Zarzis / AFP
Tunisian forces killed 21 extremists who attacked police and army posts near the Libyan border on Monday in a new spillover of violence that also saw four civilians killed.
It was the second deadly clash in the border area in less than a week.
The defence ministry said that a soldier was also killed in the fighting for an army barracks in the town of Ben Guerdane.
Hospital official Abdelkrim Chafroud said that a 12-year-old was among the dead civilians. He said two security agents were also killed.
Six militants were wounded and detained, defence ministry spokesman Rachid Bouhoula said.
The interior ministry said the militants also attacked a police station and a National Guard post in the town, but those attacks too were repulsed.
Army units were deployed across the town and authorities ordered a nighttime curfew.
They also closed the Ras Jedir border crossing with Libya, as well as the main road connecting Ben Guerdane with the rest of Tunisia through the town of Zarzis, 70 kilometres to the north.
Witnesses said troops were using loudhailers to urge residents to stay indoors. The defence ministry appealed for information on any suspect activity.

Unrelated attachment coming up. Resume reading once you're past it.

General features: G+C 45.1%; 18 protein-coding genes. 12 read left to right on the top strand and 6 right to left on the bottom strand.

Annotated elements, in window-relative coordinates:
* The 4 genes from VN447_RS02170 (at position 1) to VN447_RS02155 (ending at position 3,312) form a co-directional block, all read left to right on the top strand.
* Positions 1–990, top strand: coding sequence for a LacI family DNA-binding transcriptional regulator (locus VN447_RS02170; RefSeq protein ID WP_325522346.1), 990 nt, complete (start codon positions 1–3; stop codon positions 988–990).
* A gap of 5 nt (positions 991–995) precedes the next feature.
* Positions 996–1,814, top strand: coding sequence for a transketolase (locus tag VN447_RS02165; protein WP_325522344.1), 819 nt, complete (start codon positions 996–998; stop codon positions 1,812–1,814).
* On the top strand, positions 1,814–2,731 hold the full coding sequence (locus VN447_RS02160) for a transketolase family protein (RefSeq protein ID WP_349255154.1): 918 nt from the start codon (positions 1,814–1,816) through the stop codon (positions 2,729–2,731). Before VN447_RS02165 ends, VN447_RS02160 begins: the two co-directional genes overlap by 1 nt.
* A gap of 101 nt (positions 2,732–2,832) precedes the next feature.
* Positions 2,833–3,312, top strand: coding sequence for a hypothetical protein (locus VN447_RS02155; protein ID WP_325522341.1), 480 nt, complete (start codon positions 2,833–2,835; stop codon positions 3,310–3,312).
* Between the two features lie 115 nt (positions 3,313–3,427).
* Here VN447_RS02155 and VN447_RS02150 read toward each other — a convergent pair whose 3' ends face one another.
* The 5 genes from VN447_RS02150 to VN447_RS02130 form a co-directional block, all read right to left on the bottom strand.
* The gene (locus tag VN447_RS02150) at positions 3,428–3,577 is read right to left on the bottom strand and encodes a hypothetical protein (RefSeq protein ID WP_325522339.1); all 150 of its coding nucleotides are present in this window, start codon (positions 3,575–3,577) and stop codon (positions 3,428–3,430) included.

The office of Prime Minister Habib Essid said he would hold an emergency meeting with the defence and interior ministers.
Last Wednesday, troops killed five militants in a firefight outside Ben Guerdane in which a civilian was also killed and a commander wounded.
Troops have been on alert in the border area following reports that militants had been slipping across since a US air strike on an IS group training camp in Libya on February 18 killed dozens of Tunisian militants.
At least four of the five militants killed in last week’s firefight were Tunisians who had entered from Libya in a bid to carry out attacks in their homeland, the interior ministry said.
Deadly attacks by IS on foreign holidaymakers last year, which dealt a devastating blow to Tunisia’s tourism industry, are believed to have been planned from Libya.
Tunisia has built a 200-kilometre (125-mile) barrier that stretches about half the length of its border with Libya in an attempt to stop militants infiltrating.
Last month’s US strike on the IS training camp outside the Libyan city of Sabratha targeted the suspected mastermind of two of last year’s attacks, Noureddine Chouchane.
Washington has said Chouchane was likely among the dozens of militants killed, and that the strike probably averted a mass shooting or similar attack in Tunisia.
Chaos has engulfed Libya since the NATO-backed ouster of dictator Moamer Kadhafi in 2011.